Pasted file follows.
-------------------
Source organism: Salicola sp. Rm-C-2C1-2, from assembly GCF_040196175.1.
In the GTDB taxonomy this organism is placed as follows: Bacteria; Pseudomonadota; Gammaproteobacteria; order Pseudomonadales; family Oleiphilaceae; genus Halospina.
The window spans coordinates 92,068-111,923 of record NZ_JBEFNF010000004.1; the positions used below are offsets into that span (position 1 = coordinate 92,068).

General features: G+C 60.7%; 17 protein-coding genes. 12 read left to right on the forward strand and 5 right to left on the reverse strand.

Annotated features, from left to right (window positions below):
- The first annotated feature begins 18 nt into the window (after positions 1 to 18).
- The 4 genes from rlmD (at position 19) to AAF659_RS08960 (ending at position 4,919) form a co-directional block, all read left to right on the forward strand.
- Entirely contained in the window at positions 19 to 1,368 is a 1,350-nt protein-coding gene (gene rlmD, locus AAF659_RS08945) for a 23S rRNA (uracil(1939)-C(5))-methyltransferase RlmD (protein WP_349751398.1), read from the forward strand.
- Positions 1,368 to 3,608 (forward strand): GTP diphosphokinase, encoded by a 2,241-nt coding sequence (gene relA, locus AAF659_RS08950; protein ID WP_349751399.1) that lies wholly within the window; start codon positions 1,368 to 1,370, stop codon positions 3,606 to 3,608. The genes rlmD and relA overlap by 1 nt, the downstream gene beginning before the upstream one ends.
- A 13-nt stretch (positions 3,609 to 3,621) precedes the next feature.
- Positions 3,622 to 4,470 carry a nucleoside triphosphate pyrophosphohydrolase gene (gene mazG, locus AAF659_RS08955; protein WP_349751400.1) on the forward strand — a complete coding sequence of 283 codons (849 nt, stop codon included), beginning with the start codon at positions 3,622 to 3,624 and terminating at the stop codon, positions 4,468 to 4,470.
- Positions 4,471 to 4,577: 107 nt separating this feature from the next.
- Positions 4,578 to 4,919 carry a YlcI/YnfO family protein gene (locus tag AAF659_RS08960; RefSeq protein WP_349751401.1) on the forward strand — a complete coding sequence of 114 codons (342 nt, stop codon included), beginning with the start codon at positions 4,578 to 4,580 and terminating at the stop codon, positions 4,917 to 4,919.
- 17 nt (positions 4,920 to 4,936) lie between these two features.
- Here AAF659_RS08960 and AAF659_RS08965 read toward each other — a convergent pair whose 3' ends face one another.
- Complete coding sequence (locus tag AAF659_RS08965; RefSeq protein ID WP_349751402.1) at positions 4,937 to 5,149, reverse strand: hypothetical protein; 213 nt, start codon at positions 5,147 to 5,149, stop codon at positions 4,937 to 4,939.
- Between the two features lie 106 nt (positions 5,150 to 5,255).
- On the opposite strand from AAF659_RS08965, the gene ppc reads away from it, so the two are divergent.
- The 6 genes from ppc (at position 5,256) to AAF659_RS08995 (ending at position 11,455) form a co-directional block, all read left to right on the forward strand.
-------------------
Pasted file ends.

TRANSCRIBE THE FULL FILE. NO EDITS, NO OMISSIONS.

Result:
Source organism: Salicola sp. Rm-C-2C1-2, from assembly GCF_040196175.1.
In the GTDB taxonomy this organism is placed as follows: Bacteria; Pseudomonadota; Gammaproteobacteria; order Pseudomonadales; family Oleiphilaceae; genus Halospina.
The window spans coordinates 92,068-111,923 of record NZ_JBEFNF010000004.1; the positions used below are offsets into that span (position 1 = coordinate 92,068).

General features: G+C 60.7%; 17 protein-coding genes. 12 read left to right on the forward strand and 5 right to left on the reverse strand.

Annotated features, from left to right (window positions below):
- The first annotated feature begins 18 nt into the window (after positions 1 to 18).
- The 4 genes from rlmD (at position 19) to AAF659_RS08960 (ending at position 4,919) form a co-directional block, all read left to right on the forward strand.
- Entirely contained in the window at positions 19 to 1,368 is a 1,350-nt protein-coding gene (gene rlmD, locus AAF659_RS08945) for a 23S rRNA (uracil(1939)-C(5))-methyltransferase RlmD (protein WP_349751398.1), read from the forward strand.
- Positions 1,368 to 3,608 (forward strand): GTP diphosphokinase, encoded by a 2,241-nt coding sequence (gene relA, locus AAF659_RS08950; protein ID WP_349751399.1) that lies wholly within the window; start codon positions 1,368 to 1,370, stop codon positions 3,606 to 3,608. The genes rlmD and relA overlap by 1 nt, the downstream gene beginning before the upstream one ends.
- A 13-nt stretch (positions 3,609 to 3,621) precedes the next feature.
- Positions 3,622 to 4,470 carry a nucleoside triphosphate pyrophosphohydrolase gene (gene mazG, locus AAF659_RS08955; protein WP_349751400.1) on the forward strand — a complete coding sequence of 283 codons (849 nt, stop codon included), beginning with the start codon at positions 3,622 to 3,624 and terminating at the stop codon, positions 4,468 to 4,470.
- Positions 4,471 to 4,577: 107 nt separating this feature from the next.
- Positions 4,578 to 4,919 carry a YlcI/YnfO family protein gene (locus tag AAF659_RS08960; RefSeq protein WP_349751401.1) on the forward strand — a complete coding sequence of 114 codons (342 nt, stop codon included), beginning with the start codon at positions 4,578 to 4,580 and terminating at the stop codon, positions 4,917 to 4,919.
- 17 nt (positions 4,920 to 4,936) lie between these two features.
- Here AAF659_RS08960 and AAF659_RS08965 read toward each other — a convergent pair whose 3' ends face one another.
- Complete coding sequence (locus tag AAF659_RS08965; RefSeq protein ID WP_349751402.1) at positions 4,937 to 5,149, reverse strand: hypothetical protein; 213 nt, start codon at positions 5,147 to 5,149, stop codon at positions 4,937 to 4,939.
- Between the two features lie 106 nt (positions 5,150 to 5,255).
- On the opposite strand from AAF659_RS08965, the gene ppc reads away from it, so the two are divergent.
- The 6 genes from ppc (at position 5,256) to AAF659_RS08995 (ending at position 11,455) form a co-directional block, all read left to right on the forward strand.